It seems a bit late to blame the shutdown for the aberration, but that one’s been dragged back out. Snow is also a prime suspect, as is so often the case in the March quarter. Others point to the January number – an eye-popping 311,000 that was equally as unbelievable to the upside – and suggested netting the two out. The three-month trend remains 186,000 additions.

No doubt, come the March release, there’ll be revisions. Revisions are often substantial. The Dow initially fell -220 points on the number but battled back all session. The good news is the US unemployment rate fell to 3.8% from 4.0% and workers saw an average US11c per hour gain in pay – the highest in a decade.

The weak Chinese data wasn’t lost on Wall Street either, but still the buyers continue to make their mark. Wall Street saw a down-day every day last week – the longest losing streak since last June – but so often a very weak opening turned into a more modest loss by the close.

It all hinges on trade. No new news there.

And Wall Street is keen to see more data, particularly more catch-up numbers for January that might debunk weak December numbers. And the February CPI is out this week, which might help determine whether the only economy in the world that’s surging ahead at present actually isn’t.


Spot Metals,Minerals & Energy Futures
Gold (oz) 1297.70 + 12.80 1.00%
Silver (oz) 15.31 + 0.34 2.27%
Copper (lb) 2.91 – 0.02 – 0.72%
Aluminium (lb) 0.84 + 0.00 0.37%
Lead (lb) 0.94 – 0.01 – 0.71%
Nickel (lb) 5.95 – 0.08 – 1.36%
Zinc (lb) 1.23 – 0.02 – 1.68%
West Texas Crude 56.05 – 0.54 – 0.95%
Brent Crude 65.70 – 0.48 – 0.73%
Iron Ore (t) futures 84.85 – 2.20 – 2.53%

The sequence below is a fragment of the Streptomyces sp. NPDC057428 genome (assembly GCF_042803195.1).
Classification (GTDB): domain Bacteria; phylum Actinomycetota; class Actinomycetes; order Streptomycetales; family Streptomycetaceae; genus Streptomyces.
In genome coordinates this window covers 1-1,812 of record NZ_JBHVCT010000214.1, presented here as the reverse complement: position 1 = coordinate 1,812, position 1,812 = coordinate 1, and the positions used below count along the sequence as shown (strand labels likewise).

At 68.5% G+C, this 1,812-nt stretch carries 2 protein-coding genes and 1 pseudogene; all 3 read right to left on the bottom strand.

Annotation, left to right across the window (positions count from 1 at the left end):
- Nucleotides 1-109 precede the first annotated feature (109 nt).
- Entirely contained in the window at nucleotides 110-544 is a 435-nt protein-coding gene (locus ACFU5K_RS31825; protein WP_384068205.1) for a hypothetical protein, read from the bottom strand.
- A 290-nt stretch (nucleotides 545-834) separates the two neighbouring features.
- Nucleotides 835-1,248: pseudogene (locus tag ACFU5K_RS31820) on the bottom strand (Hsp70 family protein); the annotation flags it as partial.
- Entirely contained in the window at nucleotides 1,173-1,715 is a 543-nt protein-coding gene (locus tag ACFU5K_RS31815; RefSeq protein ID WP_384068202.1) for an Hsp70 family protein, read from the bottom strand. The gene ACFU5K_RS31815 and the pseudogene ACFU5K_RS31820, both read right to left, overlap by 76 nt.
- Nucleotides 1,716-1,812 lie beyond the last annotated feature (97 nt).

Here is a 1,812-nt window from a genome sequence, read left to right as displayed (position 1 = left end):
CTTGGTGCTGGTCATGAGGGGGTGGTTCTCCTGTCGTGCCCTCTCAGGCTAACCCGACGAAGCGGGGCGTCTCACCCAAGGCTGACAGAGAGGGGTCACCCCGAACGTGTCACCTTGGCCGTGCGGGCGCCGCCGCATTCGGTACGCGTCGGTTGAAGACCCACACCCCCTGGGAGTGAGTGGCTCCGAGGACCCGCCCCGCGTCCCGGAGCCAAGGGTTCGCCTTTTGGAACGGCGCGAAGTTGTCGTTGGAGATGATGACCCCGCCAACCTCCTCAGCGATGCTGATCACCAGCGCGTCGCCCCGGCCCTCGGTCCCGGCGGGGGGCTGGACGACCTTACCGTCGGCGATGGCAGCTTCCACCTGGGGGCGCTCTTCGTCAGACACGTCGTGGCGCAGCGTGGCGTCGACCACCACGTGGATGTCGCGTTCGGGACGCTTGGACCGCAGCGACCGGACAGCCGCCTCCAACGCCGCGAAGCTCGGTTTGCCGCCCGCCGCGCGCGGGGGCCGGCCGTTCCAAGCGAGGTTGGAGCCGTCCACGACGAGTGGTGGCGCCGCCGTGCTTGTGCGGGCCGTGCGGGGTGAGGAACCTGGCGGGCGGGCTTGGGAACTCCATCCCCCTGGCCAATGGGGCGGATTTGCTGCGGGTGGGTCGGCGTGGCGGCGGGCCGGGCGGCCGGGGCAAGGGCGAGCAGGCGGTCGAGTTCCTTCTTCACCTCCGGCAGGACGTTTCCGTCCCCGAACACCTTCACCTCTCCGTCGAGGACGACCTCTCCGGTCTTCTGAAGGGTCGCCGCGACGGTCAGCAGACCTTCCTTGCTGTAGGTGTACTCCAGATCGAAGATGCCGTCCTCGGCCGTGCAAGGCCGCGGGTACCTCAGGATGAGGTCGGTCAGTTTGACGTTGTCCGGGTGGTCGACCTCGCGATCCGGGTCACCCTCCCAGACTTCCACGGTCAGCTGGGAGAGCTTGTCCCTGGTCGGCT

The Chinese data are written all over moves in base metals, iron ore and oil on Friday night.

The weak US jobs number sent the US dollar index down -0.4%, and re-awoke gold.

Just when it looked like the Aussie was heading for the swinging sixties, it’s back up 0.3% at US$0.7030.

The SPI Overnight closed down -14 points on Saturday morning.

The Week Ahead

Usual deal with US data this week. Tonight has January retail sales and trade numbers due. Retail sales we might see but we only just saw December trade last week. I believe the February CPI tomorrow and PPI on Wednesday can be relied upon. Then February retail sales are scheduled for Thursday and industrial production for Friday. Perhaps not.

We do know, nevertheless, that China will release February industrial production, retail sales and fixed asset investment numbers on Thursday.

The Bank of Japan meets on Friday.

Locally we’ll see housing finance numbers tomorrow along with the NAB business confidence survey, and the Westpac consumer confidence survey on Wednesday.

There’s another long list of stocks going ex-dividend this week, although fewer big names than last week’s flood.

OZ Minerals ((OZL)) and Lovisa Holdings ((LOV)) are among those going ex today.

Rudi will appear on Your Money today, midday-2pm.

The Australian share market over the past thirty days…

ANZ ANZ BANKING GROUP Downgrade to Neutral from Buy Citi
CHC CHARTER HALL Upgrade to Accumulate from Hold Ord Minnett
GDF GARDA DIV PROP FUND Downgrade to Hold from Add Morgans
MYR MYER Upgrade to Hold from Sell Deutsche Bank
RIO RIO TINTO Downgrade to Neutral from Buy UBS
SIL SMILES INCLUSIVE Downgrade to Hold from Add Morgans
TPE TPI ENTERPRISES Upgrade to Add from Hold Morgans
VRL VILLAGE ROADSHOW Upgrade to Outperform from Neutral Macquarie

For more detail go to FNArena's Australian Broker Call Report, which is updated each morning, Mon-Fri.